Incorporating fishing community perceptions into fisheries management through semantic network analysis: Case studies of the U.S. Virgin Islands and Fiji
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Historical review illustrates that humans have had a profound impact on the coastal marine ecosystem, with overfishing eclipsing all other human disturbances. Recognition of this anthropogenic impact and attempts at managing fisheries over time highlight the need to manage the behaviors of people, not just fish, when managing fisheries. This study explores the application of a software program to present qualitative data in a format more in line with a management system largely driven by quantitative analysis. Utilizing the case studies of reef fish spawning aggregation management in the U.S. Virgin Islands and Fiji, this research addresses the need to represent and incorporate fishing community perspectives into fisheries management. Through in-depth interviews and the application of semantic network analysis, qualitative open-ended responses to questions related to: 1) changes in marine resources, 2) reef fish spawning aggregations, and 3) local fisheries management are presented as semantic networks. These networks provide snapshots identifying the collective knowledge, feelings, and perspectives of the fishing communities in these two locations with different community and fisheries management structures. The identification and representation of shared resource management themes can aide managers in identifying appropriate management strategies given the specific social context.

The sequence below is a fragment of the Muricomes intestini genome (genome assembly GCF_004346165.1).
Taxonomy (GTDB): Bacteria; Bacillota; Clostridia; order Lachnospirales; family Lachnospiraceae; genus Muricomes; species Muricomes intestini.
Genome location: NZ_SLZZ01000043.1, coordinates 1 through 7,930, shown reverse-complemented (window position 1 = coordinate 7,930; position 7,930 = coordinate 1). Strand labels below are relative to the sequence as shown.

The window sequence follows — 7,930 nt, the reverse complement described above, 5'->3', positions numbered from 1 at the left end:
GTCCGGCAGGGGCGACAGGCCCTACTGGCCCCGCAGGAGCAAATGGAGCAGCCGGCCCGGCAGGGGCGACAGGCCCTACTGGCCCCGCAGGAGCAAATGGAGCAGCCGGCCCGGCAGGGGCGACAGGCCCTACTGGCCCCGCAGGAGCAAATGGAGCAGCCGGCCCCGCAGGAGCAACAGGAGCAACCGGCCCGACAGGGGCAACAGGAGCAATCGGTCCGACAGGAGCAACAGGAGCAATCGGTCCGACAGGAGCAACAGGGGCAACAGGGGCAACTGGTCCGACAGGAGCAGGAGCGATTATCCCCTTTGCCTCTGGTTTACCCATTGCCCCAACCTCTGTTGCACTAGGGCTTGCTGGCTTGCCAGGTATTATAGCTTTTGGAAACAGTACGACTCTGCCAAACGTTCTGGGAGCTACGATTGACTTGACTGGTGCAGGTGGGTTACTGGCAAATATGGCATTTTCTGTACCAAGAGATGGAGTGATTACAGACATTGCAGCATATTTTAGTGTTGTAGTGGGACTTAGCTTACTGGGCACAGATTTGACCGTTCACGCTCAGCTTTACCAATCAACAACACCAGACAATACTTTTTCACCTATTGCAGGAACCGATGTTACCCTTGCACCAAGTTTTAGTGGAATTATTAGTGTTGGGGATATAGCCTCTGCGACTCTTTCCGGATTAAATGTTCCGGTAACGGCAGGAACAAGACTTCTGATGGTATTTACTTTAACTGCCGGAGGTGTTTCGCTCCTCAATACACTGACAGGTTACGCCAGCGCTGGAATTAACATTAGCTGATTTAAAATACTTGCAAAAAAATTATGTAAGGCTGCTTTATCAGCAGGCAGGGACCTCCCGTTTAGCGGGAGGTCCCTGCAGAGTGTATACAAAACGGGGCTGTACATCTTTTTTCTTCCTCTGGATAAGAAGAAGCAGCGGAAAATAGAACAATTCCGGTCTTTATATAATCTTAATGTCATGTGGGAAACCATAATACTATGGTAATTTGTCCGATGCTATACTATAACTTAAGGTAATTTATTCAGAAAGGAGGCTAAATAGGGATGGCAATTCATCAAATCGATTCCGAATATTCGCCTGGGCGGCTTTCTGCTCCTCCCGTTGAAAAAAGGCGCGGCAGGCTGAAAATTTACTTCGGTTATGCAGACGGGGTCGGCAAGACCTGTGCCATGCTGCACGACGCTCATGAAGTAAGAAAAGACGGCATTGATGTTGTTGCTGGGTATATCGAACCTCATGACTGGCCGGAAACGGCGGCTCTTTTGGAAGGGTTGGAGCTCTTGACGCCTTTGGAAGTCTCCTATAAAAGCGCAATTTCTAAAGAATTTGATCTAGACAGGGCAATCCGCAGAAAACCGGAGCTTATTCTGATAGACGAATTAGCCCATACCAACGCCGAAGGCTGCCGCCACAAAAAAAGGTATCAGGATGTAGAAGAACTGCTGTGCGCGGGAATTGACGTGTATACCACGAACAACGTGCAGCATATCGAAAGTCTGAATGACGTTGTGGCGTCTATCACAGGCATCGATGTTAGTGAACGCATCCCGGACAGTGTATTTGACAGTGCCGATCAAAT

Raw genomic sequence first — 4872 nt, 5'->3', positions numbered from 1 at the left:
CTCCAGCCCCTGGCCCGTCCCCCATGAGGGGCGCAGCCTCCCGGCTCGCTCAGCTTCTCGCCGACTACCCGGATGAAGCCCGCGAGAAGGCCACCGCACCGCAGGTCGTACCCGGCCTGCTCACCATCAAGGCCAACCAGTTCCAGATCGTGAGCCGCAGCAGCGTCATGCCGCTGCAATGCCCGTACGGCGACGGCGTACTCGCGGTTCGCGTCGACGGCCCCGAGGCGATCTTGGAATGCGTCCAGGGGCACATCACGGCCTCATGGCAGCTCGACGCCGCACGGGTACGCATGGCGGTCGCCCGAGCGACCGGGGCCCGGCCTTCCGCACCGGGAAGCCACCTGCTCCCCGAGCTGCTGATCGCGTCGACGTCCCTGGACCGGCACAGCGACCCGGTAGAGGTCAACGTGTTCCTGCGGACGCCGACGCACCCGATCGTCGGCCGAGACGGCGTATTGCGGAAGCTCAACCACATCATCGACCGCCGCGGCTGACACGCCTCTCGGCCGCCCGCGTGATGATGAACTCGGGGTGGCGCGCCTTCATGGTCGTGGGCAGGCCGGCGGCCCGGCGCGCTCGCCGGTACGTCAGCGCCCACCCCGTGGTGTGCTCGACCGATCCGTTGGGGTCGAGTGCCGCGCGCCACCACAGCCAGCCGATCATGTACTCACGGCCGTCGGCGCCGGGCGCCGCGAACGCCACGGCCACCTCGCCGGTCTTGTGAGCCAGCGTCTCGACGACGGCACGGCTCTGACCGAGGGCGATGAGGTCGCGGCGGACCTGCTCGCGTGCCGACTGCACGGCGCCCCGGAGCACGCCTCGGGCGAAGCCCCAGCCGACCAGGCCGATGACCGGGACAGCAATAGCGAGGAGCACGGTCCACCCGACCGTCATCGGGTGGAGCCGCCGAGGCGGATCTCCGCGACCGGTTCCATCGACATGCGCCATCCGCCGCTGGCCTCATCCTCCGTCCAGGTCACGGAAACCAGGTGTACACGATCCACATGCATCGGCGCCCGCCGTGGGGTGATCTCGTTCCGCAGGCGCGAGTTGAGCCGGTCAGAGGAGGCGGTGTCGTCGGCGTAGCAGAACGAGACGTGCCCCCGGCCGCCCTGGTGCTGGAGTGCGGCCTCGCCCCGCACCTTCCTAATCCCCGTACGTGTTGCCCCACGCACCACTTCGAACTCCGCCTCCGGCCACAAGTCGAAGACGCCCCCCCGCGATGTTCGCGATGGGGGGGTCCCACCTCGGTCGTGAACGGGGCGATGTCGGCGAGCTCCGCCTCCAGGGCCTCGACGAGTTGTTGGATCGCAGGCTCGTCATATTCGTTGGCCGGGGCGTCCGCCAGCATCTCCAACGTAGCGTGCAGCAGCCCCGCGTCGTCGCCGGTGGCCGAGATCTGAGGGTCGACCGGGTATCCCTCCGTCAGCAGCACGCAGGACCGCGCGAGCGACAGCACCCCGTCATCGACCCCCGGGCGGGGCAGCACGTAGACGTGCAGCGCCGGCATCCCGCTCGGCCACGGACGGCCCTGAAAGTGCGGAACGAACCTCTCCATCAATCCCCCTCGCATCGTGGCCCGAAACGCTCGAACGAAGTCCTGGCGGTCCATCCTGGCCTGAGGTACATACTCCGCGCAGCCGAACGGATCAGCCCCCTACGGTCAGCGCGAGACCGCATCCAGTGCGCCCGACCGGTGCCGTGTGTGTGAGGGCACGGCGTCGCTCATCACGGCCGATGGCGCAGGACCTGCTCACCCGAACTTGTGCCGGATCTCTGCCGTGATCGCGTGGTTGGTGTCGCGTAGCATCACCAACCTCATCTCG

DepartmentNicholas School of the Environment and Earth Sciences
Subjectfisheries management, socio-cultural, fish spawning aggregations, U.S. Virgin Islands, Fiji, fishing community, semantic network analysis
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This work is licensed under a Creative Commons Attribution-Noncommercial-No Derivative Works 3.0 United States License.
Rights for Collection: Nicholas School of the Environment